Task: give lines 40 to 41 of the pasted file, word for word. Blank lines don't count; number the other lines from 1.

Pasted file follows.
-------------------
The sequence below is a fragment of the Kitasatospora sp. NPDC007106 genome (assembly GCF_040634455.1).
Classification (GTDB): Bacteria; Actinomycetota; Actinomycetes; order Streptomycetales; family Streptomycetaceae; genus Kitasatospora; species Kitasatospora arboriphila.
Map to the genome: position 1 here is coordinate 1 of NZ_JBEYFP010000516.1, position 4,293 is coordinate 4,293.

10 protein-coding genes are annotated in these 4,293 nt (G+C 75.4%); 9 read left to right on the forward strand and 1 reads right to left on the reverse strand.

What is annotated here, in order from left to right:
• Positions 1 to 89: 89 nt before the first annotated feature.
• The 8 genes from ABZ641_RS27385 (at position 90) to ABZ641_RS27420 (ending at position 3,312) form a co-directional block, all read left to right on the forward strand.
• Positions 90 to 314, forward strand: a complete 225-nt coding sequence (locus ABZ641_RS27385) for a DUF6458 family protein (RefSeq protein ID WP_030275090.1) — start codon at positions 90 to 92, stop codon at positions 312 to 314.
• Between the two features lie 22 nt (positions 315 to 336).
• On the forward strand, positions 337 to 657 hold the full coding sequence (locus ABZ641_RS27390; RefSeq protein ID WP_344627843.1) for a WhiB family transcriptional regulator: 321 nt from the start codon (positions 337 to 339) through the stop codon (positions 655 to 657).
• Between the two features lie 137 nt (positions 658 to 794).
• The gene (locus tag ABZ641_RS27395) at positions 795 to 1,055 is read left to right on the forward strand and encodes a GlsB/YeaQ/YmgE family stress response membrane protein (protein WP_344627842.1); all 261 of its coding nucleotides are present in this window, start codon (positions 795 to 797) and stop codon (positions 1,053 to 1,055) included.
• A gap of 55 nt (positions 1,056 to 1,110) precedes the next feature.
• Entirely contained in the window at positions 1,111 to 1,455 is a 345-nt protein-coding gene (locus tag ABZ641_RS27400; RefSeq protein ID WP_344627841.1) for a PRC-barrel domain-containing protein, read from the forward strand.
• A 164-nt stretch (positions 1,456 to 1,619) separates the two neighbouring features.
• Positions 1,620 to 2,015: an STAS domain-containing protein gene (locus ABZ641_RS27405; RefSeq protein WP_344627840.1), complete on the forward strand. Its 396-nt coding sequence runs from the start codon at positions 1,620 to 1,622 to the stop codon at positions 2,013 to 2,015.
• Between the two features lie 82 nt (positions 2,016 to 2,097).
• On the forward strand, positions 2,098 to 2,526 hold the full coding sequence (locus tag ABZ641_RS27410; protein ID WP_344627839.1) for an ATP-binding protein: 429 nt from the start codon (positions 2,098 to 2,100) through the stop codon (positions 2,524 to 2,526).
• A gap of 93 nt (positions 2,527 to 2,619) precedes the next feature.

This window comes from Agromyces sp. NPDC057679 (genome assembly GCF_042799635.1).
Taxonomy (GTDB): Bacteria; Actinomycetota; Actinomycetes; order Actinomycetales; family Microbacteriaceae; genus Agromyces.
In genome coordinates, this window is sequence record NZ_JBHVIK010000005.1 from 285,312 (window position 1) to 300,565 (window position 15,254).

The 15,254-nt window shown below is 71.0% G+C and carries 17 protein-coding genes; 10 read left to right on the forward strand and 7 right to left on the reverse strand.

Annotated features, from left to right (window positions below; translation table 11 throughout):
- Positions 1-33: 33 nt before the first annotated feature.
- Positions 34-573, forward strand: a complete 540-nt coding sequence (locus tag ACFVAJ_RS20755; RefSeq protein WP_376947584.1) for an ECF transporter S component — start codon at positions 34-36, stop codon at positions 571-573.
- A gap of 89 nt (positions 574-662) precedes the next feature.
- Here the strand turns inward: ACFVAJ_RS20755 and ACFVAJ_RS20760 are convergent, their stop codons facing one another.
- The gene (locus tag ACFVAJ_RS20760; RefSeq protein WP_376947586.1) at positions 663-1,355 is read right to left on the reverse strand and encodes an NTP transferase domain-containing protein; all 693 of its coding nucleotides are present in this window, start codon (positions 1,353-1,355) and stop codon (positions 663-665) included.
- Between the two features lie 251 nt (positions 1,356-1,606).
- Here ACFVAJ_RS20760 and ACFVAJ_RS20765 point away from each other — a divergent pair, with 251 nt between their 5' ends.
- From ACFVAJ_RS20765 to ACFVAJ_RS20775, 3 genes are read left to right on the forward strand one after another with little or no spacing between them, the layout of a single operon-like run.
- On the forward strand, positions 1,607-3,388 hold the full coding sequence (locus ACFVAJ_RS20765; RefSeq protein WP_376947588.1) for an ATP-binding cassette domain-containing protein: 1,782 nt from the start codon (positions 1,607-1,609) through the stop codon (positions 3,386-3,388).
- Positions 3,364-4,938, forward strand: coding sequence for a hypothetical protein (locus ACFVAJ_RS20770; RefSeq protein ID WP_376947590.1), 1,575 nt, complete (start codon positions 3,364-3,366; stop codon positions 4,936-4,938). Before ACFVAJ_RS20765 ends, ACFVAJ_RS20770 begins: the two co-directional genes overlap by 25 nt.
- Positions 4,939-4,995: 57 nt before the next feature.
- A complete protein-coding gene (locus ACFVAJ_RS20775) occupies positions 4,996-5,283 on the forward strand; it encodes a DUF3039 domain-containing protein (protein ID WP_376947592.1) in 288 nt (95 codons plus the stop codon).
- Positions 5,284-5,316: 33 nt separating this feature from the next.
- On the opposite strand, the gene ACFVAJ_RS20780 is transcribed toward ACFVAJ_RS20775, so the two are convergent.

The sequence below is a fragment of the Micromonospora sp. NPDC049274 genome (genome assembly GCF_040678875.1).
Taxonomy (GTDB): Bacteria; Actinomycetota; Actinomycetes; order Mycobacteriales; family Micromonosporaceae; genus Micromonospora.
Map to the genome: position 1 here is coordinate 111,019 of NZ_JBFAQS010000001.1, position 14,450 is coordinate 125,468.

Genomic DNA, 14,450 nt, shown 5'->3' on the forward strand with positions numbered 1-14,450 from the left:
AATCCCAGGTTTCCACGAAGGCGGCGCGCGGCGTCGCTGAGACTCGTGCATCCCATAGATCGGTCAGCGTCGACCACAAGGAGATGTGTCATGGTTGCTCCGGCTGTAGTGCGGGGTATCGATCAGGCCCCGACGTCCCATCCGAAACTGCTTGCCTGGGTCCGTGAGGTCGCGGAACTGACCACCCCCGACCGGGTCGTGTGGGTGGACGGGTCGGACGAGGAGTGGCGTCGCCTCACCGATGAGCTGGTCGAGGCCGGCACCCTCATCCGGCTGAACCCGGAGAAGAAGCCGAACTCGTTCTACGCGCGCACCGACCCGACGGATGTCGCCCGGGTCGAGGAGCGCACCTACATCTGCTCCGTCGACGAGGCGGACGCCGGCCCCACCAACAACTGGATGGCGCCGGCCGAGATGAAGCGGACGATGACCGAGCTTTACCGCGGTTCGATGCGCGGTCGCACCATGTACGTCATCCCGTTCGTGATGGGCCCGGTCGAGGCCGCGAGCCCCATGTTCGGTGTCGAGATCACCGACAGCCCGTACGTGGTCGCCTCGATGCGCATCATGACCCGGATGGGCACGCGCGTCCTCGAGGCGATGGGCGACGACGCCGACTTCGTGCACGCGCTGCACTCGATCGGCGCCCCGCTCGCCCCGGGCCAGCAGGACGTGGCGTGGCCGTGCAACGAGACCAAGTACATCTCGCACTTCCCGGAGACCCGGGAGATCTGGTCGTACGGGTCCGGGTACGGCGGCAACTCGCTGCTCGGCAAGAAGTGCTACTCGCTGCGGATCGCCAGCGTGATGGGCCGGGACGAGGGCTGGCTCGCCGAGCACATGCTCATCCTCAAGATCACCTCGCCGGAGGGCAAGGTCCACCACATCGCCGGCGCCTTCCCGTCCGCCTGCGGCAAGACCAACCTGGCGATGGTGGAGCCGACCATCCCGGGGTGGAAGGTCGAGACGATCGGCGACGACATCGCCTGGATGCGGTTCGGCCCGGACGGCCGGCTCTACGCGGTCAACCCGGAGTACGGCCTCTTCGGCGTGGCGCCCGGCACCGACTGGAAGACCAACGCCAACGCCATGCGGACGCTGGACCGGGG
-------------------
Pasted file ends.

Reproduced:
Taxonomy (GTDB): Bacteria; Actinomycetota; Actinomycetes; order Mycobacteriales; family Micromonosporaceae; genus Micromonospora.
Map to the genome: position 1 here is coordinate 111,019 of NZ_JBFAQS010000001.1, position 14,450 is coordinate 125,468.